5) We sometimes think we are better than we really are and in due time there will be something that will reveal that truth. Mallett came to Michigan as a top rank prospect and was on his way to becoming a good quarterback in Michigan. Just in his few handful of games he threw 7 touchdowns, not bad for a freshmen. But is he that good? Did I mention that he had 5 interceptions with those 7 touchdowns? Time and time again, history reminds us about people who had an over-estimation of themselves. Even Alan Branch, who was expected to be a top-10 pick in last year draft was not taken until the 2nd round and struggled in his rookie season. You get a hint of his over-estimation in this ESPN interview. The Bible does not lie. Pride (over-estimation of ourselves) is always the beginning of our downfall.

How do these 5 points parallel with the church?

1) Pastors and leaders cannot be afraid of making tough calls even if that means that they will not be liked very much. Our hearts should always be set on pleasing God rather than men (Ac 5:29).

2) Pastors and leaders always have to lead transitions and change. If we don’t, then who will? This is why leaders need to receive revelation from the Lord and grow in their intimacy with God. As they know the heart of God, then they will have to lead the charge by mobilizing the people to do something that they would not do for themselves (the Book of Nehemiah).

3) We need to always examine our hearts. As we are serving God, it is easy to start developing a self-serving attitude. If we are always making decisions based on “what is good for me?” then we have already cross this line of compromise. We will start making things more about us rather than God’s Glory and His Kingdom. Please don’t misunderstand me. There are times we have to discern and do what God is calling us to do, which might be interpreted as selfish or doing our own thing. But I have always told people the final conclusion should be to look at their life a few years afterwards and see what they have become (Mt 7:16-20). To die to ourselves and our ambitions is one of the hardest tasks for a leader.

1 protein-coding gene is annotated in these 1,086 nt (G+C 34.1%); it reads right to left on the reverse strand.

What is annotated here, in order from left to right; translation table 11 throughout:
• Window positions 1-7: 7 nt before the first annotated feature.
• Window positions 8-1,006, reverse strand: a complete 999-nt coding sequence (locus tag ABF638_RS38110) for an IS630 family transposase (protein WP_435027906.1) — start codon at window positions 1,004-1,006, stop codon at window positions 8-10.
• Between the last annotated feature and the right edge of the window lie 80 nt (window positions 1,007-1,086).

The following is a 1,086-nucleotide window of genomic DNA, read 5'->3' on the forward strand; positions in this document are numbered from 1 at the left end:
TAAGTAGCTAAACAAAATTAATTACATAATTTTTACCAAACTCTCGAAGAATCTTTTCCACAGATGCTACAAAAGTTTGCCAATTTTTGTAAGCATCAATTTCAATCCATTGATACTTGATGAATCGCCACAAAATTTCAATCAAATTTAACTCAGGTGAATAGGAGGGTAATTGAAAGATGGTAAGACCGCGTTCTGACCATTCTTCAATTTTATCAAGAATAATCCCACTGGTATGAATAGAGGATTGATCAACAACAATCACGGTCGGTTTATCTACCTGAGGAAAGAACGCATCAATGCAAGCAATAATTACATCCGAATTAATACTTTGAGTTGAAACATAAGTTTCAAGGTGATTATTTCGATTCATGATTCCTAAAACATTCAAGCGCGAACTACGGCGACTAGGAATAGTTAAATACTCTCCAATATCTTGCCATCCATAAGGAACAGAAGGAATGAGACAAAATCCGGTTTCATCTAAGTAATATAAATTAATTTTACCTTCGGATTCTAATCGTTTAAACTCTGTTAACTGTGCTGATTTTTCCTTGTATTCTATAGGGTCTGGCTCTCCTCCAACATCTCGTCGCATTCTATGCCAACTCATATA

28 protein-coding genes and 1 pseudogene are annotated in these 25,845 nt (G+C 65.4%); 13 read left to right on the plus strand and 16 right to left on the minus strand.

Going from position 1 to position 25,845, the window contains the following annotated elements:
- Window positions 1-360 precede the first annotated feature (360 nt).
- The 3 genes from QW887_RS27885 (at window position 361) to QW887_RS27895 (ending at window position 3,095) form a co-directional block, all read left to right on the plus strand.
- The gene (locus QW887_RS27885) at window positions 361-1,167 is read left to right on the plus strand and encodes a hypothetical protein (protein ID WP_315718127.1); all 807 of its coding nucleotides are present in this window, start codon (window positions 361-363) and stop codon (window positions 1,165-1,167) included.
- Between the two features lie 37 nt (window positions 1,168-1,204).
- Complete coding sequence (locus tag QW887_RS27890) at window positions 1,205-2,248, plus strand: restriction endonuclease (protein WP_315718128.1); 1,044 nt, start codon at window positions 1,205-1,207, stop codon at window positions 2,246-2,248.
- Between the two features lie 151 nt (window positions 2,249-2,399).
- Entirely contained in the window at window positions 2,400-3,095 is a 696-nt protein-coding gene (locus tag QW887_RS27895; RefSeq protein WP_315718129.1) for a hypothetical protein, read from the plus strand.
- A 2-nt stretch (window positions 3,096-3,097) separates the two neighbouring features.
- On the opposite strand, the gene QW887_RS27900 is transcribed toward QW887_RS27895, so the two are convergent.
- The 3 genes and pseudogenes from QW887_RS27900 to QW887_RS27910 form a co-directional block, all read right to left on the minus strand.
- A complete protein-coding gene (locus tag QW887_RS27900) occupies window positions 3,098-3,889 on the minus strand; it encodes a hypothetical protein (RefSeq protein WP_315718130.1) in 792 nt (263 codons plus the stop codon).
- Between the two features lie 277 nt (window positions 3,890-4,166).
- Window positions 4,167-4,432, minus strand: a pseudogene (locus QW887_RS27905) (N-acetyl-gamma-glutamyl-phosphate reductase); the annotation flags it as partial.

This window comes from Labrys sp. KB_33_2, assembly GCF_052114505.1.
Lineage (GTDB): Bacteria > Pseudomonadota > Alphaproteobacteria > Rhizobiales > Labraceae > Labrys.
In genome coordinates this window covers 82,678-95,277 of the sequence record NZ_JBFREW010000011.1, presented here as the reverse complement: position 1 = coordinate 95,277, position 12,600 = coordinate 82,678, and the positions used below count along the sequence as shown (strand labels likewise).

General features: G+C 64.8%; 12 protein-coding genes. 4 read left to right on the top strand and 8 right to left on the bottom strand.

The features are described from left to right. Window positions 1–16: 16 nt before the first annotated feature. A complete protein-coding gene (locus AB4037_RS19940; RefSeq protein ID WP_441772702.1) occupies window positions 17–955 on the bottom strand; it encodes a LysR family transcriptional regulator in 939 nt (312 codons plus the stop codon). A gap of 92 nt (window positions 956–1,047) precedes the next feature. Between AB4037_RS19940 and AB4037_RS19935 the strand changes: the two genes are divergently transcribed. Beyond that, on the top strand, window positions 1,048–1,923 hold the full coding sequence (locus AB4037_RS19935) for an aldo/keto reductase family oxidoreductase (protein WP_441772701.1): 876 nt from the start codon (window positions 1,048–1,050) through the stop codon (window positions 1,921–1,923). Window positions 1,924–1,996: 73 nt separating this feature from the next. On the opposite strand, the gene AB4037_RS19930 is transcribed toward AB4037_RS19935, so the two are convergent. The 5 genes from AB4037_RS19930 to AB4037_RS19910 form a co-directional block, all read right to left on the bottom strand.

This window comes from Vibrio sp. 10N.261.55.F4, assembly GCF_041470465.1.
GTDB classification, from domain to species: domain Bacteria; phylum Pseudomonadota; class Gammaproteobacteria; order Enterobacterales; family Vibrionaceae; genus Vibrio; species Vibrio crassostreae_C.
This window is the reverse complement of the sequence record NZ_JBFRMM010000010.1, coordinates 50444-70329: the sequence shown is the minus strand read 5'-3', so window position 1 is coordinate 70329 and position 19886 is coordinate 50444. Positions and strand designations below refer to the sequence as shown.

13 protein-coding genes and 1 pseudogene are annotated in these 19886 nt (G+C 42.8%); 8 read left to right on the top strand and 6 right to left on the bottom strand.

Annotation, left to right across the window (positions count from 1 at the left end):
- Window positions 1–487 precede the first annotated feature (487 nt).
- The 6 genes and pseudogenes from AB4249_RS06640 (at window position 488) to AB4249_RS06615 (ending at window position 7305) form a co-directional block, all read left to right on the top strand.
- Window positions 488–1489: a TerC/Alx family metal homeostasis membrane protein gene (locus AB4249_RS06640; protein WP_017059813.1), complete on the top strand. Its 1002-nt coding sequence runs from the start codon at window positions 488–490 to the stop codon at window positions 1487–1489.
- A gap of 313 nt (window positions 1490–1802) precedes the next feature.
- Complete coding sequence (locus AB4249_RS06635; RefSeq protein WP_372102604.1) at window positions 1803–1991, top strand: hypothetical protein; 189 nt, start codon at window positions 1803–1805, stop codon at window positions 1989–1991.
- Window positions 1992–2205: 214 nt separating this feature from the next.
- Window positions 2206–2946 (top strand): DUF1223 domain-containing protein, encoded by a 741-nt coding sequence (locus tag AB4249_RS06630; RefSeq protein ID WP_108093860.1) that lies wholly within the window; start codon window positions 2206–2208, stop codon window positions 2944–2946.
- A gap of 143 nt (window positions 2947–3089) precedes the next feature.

4) We have to remember that we are always part of a team. There is no Christian or one church that can do everything (1 Co 12). This is why it is important to learn how to partner together for building God’s Kingdom. In this process, there are times when we might not take the lead role. But does it matter, especially when we are winning spiritual championships? When souls are being saved? When lives are being transformed? Regardless of who receives the credit, things should always be directed to God at the end (1 Ti 1:17; Rev 4:10)

5) We always have to be humble. The Apostle Paul reminds us in Ro 12:3, “Do not think of yourself more highly than you ought, but rather think of yourself with sober judgment.” We, as Christ-followers need more sobriety. Why is it that we always start off very humble but then as we experience some successes, we forget where we came from? Do you think King Saul would have done things differently if he had another chance? This is why the Apostle Paul who had every reason to boast in himself adamantly said, “Here is a trustworthy saying that deserves full acceptance: Christ Jesus came into the world to save sinners – of whom I am the worst. But for that very reason I was shown mercy so that in me, the worst of sinners, Christ Jesus might display his unlimited patience as an example for those who would believe on him and receive eternal life” (1 Ti 1:15-16).

We, at HMCC want to raise up a championship team, who will win championship for Jesus Christ. It is not going to be easy, but if we have the right players with the right attitude, then we will get there by God’s grace.